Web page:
6.20 Another key theme in relation to the role of the Commission related to definitions, evidence gathering, mapping work (policies, organisations, activities and initiatives), target setting, monitoring and reporting. This was linked to the desire to see the Commission take a strong strategic role. In particular it was argued that effective action would not be possible without full knowledge and understanding of the current situation. This was a common theme in relation to defining and measuring success (see Chapter 5) but was also often highlighted as a key initial task for the Food Commission.

6.21 Respondents also envisaged the Commission as having a key role in engaging with different sectors, particularly those at community level, with the Commission providing a channel for hearing the views of different groups and advocating on their behalf. In this way the Commission was seen as facilitating a 'bottom-up' approach.

6.22 One way in which it was envisaged that the Food Commission would engage with grass-roots activities was through local 'food champions', and a small number of respondents offered comments on this proposal. Most commonly, respondents drew attention to existing local food champions and stressed the need to work constructively with them and build on existing knowledge and achievements.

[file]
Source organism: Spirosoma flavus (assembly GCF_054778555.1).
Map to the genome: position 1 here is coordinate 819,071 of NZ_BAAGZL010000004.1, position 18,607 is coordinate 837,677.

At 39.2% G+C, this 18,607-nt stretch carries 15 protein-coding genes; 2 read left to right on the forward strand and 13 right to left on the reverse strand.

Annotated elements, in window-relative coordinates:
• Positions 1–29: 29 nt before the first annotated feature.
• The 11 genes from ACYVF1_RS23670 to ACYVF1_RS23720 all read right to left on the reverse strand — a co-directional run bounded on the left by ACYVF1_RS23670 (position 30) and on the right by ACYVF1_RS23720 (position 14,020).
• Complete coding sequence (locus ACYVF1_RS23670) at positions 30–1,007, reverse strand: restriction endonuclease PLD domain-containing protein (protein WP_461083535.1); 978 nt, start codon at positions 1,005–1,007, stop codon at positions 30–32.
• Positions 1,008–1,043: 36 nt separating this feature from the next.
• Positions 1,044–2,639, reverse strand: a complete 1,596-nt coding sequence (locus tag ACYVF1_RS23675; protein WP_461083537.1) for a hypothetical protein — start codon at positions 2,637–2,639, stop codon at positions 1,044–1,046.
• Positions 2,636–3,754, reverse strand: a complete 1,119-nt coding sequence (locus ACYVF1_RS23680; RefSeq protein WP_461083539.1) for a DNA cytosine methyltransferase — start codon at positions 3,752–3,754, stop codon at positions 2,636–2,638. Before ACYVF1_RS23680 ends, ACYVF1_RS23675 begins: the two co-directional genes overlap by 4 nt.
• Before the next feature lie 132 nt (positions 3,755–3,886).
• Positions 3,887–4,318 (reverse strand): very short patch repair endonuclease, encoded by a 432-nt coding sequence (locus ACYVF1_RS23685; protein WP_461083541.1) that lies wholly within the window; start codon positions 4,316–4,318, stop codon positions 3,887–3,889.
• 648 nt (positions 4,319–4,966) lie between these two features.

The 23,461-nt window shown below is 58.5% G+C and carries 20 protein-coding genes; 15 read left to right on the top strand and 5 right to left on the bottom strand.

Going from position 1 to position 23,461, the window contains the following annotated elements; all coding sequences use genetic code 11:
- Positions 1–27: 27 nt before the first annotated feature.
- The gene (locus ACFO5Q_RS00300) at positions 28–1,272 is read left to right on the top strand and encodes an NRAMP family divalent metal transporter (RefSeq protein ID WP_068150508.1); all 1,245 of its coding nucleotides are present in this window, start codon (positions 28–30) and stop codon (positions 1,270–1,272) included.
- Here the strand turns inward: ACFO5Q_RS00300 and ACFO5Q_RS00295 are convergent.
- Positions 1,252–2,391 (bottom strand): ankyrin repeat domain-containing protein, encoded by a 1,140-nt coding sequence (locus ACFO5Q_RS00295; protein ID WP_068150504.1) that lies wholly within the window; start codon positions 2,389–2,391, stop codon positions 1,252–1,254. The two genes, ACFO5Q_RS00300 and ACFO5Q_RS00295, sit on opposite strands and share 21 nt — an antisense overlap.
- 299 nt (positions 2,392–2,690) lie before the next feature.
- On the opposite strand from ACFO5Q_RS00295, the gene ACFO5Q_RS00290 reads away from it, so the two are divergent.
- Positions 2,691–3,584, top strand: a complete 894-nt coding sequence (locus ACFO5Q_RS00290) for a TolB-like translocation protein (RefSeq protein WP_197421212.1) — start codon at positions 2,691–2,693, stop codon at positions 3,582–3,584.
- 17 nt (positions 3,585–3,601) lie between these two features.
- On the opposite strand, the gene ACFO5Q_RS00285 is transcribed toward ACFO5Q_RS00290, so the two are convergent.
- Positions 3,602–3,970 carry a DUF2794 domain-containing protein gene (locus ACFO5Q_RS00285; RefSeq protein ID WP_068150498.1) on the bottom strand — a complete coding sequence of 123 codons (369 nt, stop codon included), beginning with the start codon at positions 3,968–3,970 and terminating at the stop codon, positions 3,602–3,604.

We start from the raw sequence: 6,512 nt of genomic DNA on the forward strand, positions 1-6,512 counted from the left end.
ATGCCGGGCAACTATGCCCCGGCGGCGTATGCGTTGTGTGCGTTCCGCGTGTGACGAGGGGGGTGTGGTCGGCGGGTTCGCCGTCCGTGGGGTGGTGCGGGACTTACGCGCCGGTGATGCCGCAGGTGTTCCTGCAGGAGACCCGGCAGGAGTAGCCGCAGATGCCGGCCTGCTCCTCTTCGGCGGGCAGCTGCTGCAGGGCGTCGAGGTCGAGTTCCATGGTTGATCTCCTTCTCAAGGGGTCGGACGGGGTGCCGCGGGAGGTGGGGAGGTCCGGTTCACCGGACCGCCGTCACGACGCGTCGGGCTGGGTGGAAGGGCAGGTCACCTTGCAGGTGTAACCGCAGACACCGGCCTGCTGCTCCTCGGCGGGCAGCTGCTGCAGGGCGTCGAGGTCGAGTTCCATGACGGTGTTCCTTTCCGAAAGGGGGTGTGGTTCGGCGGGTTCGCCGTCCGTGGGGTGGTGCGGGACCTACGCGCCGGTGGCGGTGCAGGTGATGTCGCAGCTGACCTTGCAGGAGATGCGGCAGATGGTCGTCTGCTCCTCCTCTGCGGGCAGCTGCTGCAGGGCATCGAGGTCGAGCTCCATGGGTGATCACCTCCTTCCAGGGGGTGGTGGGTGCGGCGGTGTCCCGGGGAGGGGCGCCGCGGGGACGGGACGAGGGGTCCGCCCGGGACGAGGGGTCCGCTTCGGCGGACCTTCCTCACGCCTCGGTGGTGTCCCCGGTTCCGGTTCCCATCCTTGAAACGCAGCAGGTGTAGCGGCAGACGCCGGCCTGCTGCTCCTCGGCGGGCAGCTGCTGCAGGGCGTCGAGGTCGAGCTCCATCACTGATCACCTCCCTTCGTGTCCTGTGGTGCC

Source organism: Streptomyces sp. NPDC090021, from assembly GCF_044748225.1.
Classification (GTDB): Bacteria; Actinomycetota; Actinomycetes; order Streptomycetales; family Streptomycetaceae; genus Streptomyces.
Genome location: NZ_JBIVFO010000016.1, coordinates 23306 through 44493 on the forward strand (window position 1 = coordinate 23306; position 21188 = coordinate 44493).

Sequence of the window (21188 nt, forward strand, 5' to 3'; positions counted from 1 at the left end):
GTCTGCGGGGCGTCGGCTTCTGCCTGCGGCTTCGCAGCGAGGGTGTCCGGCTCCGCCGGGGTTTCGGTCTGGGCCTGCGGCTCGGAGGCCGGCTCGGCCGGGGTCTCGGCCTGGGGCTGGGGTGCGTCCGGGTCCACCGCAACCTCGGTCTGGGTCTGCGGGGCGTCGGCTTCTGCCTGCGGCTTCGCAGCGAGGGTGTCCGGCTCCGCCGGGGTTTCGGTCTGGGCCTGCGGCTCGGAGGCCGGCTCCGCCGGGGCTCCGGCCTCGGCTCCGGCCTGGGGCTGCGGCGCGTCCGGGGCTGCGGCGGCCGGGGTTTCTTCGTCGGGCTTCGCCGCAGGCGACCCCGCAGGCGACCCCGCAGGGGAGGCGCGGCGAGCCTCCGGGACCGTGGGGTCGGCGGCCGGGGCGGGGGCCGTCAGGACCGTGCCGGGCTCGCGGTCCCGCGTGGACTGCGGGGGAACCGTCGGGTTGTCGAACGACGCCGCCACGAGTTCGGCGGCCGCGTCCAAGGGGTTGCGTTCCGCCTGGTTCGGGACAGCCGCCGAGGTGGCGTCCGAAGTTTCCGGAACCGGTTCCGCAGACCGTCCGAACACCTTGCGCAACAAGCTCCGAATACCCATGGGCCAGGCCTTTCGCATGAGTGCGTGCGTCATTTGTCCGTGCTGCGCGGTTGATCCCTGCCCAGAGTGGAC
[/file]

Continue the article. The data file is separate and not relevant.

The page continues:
6.23 Respondents recognised the cross-cutting nature of the Good Food Nation vision, and the inherent tensions within that (e.g., between economic growth and environmental sustainability), and saw two different roles for the Commission. While some argued that the Commission should take a brokering role and build consensus around priorities and objectives, others felt that the Commission should take a bold line in providing leadership, setting the agenda and identifying priorities.

6.24 Many respondents envisaged a role for the Commission in challenging and holding others to account, whether this was Ministers, 'big business', or other public bodies working in the area.